This course provides a Ph.D.-level introduction to econometric time-series analysis.
Book, slides, code, etc. here. The slides are the center of everything.
Format: Lectures that stress applied econometric theory.
Time Domain: The Wold Representation and its Approximation
Frequency Domain: The Spectrum and its Approximation
Markovian Structure, State Space, and the Kalman Filter
Likelihood Evaluation and Optimization
Bayesian Posterior Analysis and Markov Chain Monte Carlo
Nonlinear/Non-Gaussian State Space
More Simulation Methods and Applications (Monte Carlo Methods, Bootstrap, etc.)
Integration, Cointegration, and Long Memory
Conditional Variance Dynamics
Office hours (held in McNeil 519) here.
Teaching assistants will be heavily involved, including small-scale help by email and large-scale help in weekly review/supplementary sessions. (Office hours and review session times and locations, contact info, etc., to be announced.)
Grading: N problem sets (each 60/N %) and a final exam ("practice prelim") (40%). Good performance is crucially dependent on regular class preparation, attendance and participation.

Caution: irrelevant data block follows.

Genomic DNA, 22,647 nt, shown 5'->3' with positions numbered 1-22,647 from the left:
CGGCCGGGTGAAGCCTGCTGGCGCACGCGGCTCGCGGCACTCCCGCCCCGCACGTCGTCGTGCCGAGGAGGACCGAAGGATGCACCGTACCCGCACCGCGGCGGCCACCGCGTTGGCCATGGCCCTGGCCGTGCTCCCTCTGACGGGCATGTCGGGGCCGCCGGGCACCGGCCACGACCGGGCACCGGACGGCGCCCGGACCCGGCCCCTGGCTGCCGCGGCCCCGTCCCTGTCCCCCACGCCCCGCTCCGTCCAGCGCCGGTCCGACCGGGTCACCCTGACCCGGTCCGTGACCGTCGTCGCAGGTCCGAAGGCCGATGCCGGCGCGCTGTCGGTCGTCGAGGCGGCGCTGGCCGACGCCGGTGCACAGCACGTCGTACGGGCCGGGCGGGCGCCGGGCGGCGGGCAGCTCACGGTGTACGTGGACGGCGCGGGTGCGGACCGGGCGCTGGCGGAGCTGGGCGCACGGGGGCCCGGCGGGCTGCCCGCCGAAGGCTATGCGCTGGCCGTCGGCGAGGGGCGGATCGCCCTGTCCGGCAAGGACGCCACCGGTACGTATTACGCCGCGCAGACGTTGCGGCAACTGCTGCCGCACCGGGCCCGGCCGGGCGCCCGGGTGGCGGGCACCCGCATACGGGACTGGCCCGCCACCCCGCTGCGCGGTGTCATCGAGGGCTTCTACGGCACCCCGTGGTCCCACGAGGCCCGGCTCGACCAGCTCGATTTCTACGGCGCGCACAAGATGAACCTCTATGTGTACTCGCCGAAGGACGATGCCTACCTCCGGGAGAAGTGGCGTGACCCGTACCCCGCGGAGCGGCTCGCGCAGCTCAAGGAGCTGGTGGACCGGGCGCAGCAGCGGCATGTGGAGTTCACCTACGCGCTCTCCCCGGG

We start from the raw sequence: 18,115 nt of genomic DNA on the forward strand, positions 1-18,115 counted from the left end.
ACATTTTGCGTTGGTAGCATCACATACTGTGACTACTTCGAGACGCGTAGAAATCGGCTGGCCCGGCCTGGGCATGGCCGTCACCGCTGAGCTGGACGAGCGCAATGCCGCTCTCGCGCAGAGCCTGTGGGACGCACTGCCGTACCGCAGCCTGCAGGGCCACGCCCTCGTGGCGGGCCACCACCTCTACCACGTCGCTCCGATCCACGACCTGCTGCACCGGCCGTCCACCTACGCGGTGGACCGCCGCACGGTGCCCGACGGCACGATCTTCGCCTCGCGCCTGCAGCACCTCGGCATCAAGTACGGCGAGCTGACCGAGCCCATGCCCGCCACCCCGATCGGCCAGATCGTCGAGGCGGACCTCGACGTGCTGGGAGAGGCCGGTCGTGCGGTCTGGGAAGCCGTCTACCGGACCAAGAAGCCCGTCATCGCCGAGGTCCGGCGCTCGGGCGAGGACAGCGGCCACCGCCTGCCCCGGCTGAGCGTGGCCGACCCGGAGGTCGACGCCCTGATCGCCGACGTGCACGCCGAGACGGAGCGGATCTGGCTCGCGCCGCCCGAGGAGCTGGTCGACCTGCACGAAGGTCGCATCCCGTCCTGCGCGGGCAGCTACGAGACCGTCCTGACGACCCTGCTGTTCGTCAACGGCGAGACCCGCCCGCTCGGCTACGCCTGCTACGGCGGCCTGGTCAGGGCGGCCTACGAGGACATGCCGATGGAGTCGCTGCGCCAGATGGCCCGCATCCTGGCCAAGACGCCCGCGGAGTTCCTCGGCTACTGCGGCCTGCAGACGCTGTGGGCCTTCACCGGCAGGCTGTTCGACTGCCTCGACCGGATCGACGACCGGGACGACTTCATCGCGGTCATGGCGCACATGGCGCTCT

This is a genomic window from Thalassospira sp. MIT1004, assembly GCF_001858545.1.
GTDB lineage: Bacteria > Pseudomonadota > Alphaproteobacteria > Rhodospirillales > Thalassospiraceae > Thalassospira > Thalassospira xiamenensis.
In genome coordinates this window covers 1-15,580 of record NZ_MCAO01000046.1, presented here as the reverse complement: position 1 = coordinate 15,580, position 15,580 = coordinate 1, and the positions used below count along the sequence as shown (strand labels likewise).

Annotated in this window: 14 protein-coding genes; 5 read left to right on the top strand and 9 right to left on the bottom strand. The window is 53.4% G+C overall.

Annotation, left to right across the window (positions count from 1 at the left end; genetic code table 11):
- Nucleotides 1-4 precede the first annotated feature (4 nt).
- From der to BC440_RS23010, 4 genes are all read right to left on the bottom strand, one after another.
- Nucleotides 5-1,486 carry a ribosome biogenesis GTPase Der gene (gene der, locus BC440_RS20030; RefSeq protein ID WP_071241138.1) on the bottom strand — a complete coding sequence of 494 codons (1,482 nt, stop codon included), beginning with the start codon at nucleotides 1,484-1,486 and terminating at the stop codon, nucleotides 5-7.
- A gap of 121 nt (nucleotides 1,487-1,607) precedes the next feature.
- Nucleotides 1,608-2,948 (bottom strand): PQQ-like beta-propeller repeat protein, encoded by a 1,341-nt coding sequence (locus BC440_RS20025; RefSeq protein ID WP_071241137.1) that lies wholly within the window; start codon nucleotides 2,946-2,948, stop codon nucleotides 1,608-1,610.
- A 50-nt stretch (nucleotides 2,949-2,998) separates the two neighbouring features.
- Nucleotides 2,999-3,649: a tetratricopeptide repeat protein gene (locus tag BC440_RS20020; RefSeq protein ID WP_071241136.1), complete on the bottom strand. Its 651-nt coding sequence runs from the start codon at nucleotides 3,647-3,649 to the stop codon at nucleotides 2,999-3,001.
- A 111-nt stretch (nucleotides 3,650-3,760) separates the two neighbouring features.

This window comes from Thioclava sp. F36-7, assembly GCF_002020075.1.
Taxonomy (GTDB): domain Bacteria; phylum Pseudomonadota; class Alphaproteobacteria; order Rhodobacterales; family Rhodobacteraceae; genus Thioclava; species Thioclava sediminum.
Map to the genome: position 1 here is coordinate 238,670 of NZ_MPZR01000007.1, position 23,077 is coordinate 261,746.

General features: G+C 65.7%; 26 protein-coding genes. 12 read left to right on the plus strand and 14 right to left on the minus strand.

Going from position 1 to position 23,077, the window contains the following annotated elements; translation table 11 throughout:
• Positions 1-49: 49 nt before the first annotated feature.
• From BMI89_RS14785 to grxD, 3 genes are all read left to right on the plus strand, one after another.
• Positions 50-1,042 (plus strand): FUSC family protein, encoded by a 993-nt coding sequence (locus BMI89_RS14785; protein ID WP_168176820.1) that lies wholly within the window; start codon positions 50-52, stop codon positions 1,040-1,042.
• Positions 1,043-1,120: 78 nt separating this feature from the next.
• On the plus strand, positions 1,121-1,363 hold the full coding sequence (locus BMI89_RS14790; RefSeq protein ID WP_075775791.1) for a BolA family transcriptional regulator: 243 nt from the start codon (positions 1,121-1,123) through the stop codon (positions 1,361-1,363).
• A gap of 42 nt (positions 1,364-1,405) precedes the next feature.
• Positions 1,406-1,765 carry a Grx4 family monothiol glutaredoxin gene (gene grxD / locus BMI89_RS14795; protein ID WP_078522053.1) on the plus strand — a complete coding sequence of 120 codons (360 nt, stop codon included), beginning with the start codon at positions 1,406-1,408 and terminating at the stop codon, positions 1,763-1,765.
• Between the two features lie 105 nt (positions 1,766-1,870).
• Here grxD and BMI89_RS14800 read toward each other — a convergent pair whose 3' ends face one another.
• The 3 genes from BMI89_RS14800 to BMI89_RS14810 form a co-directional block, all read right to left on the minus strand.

Problem Set 1 (Due February 22.)
Use monthly U.S. housing starts and completions data (detrended and deseasonalized if necessary), reserving the last six observations for out-of-sample forecast comparisons. Discuss all results as appropriate. First graph the data. Then do the following. Model the two series jointly as a VAR(4); Calculate the autocorrelation and spectral density functions implied by your estimated VAR; Perform a Granger-causality analysis; Using Cholesky factor identification, calculate and graph the full set of impulse-response functions; Forecast the six hold-out observations and assess accuracy; using the full dataset forecast the sample path for the next twelve months.
Final exam date: Standard
Note well that modifications and adjustments to this syllabus / web site are inevitable and may be implemented at any time. Check frequently for updates.